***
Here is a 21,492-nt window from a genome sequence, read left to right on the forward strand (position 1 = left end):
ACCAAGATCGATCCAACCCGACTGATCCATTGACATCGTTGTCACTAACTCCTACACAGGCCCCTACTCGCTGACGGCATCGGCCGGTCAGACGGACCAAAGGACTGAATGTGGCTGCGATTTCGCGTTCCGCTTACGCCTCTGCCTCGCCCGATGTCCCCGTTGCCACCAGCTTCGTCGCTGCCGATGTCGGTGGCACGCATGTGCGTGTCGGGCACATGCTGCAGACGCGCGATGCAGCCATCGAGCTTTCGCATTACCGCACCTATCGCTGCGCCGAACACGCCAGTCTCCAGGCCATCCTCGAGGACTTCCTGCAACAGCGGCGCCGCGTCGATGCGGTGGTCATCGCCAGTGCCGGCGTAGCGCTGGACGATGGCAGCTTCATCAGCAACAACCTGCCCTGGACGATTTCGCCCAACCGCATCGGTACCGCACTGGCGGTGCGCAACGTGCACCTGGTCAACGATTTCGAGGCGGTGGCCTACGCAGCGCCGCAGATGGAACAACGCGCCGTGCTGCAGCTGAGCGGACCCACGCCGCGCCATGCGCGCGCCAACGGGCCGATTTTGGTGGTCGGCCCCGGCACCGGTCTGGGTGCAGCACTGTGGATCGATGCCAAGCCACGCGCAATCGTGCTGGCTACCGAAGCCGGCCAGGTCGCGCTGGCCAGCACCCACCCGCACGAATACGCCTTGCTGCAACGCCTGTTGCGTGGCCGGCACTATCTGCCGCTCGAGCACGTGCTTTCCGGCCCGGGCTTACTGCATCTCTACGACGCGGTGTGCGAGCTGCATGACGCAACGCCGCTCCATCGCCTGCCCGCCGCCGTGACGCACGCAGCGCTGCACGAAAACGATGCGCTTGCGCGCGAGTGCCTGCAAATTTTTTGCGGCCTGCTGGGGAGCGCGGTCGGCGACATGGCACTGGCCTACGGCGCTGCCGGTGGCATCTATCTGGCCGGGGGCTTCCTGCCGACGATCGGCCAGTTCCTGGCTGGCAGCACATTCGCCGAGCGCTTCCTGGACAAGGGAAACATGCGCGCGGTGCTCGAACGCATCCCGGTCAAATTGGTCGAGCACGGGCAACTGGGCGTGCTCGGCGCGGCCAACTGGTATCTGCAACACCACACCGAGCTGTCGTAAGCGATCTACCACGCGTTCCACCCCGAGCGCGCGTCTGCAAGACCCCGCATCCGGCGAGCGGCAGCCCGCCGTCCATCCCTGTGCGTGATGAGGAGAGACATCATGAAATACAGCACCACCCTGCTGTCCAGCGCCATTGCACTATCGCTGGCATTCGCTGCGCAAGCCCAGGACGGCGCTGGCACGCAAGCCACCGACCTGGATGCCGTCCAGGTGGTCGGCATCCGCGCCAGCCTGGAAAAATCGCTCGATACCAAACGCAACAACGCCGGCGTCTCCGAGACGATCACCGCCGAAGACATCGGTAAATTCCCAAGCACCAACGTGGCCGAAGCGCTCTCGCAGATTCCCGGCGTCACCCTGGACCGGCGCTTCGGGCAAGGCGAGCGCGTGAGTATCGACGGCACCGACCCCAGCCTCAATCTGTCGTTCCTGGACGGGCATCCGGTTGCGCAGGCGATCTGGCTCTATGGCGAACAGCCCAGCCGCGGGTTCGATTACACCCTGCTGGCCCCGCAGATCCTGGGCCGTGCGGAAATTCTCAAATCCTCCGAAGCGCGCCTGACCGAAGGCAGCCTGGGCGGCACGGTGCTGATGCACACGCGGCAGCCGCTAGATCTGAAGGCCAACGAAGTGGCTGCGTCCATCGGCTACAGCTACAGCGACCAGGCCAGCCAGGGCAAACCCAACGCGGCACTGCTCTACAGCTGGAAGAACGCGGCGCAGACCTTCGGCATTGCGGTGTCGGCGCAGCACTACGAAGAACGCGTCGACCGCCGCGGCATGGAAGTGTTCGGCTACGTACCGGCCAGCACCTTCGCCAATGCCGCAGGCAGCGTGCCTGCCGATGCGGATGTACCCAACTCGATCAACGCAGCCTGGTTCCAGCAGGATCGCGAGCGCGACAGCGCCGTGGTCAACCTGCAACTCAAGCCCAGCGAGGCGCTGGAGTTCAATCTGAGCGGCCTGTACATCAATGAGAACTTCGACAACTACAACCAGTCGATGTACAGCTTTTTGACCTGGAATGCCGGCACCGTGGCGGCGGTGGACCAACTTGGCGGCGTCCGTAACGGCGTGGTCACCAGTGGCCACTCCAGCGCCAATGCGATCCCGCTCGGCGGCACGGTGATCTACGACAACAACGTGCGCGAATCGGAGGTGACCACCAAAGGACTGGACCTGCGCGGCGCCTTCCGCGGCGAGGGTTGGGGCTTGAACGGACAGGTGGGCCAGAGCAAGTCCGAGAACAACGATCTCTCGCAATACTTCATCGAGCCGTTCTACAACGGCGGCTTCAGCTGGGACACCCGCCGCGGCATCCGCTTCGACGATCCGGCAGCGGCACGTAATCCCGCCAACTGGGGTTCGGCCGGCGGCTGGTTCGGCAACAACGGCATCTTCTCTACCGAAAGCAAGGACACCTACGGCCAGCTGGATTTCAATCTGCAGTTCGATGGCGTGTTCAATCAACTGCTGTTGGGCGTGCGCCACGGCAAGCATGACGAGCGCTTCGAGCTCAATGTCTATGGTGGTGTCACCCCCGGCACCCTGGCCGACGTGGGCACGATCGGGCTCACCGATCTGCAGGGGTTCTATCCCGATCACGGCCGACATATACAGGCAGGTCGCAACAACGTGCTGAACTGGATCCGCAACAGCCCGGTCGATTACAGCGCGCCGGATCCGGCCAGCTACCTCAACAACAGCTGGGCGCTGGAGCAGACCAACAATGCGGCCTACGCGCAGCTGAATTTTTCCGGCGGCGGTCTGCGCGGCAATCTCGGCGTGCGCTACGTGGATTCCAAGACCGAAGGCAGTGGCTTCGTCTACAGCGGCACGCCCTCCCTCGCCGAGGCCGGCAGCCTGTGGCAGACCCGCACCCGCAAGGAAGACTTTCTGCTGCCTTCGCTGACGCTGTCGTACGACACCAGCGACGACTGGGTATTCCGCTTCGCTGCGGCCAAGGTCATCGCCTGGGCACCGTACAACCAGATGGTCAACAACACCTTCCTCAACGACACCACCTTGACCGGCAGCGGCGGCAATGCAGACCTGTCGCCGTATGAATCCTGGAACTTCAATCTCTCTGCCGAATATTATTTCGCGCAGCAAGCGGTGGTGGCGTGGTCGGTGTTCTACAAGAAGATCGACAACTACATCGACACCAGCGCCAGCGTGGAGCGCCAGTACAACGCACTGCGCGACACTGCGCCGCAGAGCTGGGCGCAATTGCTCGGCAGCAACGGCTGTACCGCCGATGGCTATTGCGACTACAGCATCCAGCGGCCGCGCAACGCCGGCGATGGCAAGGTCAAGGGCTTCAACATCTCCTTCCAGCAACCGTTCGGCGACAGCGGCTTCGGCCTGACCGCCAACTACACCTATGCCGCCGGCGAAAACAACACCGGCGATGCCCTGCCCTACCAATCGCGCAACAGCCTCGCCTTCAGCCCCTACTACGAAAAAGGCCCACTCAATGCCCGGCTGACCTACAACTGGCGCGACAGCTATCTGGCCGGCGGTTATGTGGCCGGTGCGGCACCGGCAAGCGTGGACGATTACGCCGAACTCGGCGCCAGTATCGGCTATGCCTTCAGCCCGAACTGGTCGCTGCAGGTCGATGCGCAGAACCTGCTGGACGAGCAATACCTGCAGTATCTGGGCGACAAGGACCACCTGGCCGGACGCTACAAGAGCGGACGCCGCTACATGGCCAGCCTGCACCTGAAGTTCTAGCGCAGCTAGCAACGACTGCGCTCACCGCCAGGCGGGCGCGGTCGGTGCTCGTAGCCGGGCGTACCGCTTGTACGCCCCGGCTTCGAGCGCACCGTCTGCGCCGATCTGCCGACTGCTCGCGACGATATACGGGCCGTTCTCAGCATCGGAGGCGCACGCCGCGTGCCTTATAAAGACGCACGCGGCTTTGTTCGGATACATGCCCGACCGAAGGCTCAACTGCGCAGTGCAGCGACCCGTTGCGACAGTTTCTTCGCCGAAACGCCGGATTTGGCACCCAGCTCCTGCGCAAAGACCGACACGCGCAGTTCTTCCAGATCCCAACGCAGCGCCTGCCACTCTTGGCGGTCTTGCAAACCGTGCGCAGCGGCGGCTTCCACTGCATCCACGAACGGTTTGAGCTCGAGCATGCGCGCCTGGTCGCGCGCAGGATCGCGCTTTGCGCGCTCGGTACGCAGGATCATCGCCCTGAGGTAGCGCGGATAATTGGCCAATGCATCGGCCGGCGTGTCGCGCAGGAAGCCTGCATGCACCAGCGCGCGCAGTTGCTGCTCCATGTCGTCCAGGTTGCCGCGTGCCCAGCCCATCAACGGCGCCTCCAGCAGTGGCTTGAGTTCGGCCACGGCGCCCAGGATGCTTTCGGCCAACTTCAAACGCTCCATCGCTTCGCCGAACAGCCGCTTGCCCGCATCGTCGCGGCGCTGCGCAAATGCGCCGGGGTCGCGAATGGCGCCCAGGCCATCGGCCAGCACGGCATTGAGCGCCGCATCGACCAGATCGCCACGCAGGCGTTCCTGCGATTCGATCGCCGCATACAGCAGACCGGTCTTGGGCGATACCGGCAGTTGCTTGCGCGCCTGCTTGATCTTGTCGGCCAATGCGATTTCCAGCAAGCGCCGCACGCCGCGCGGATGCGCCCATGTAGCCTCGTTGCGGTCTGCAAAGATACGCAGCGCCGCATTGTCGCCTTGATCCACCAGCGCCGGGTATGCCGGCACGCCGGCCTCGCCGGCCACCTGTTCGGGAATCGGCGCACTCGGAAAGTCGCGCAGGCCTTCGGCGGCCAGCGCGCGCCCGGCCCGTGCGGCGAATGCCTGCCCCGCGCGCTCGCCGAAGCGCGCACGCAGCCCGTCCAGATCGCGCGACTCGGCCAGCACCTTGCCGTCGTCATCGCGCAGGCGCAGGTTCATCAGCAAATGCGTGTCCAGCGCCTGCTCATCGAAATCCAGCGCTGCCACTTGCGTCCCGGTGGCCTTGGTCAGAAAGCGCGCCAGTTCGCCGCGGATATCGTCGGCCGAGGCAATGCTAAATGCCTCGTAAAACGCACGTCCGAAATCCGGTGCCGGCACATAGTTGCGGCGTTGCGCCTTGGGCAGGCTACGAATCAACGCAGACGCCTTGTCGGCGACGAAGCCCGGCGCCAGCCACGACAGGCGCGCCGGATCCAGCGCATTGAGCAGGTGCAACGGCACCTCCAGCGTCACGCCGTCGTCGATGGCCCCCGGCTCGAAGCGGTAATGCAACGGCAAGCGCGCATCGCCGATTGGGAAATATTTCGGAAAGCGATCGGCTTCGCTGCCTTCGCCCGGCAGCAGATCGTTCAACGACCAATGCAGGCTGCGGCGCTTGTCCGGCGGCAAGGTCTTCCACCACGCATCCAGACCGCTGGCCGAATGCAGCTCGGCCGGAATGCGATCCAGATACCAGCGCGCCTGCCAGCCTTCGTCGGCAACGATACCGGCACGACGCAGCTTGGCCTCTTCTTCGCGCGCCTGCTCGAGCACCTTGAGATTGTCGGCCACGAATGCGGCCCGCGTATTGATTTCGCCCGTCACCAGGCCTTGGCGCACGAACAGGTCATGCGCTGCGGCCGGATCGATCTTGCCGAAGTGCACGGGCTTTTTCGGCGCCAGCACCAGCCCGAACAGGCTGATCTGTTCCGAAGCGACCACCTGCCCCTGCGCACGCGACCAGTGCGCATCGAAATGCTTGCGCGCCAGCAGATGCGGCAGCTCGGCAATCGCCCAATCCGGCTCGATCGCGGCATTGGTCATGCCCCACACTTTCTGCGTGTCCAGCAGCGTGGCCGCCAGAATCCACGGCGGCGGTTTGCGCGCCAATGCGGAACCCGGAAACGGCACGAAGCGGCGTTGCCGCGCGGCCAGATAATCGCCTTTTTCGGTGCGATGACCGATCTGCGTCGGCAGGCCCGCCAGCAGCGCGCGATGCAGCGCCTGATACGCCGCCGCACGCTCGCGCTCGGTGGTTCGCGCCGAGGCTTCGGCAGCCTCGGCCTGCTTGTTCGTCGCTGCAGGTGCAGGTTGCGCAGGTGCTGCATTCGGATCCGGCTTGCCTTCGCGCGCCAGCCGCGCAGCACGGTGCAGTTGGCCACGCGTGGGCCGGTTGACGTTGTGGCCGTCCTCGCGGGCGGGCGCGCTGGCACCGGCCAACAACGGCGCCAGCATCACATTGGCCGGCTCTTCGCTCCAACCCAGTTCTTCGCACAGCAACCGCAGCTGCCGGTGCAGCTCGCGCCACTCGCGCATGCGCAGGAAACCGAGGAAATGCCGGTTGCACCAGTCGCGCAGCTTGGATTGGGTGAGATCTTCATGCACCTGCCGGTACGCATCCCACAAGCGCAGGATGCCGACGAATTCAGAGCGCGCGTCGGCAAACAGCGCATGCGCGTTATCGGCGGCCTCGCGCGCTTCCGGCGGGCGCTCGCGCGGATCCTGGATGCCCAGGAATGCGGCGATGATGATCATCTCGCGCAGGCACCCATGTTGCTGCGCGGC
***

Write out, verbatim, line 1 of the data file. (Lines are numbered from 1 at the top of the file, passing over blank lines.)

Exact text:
Here is a 21,492-nt window from a genome sequence, read left to right on the forward strand (position 1 = left end):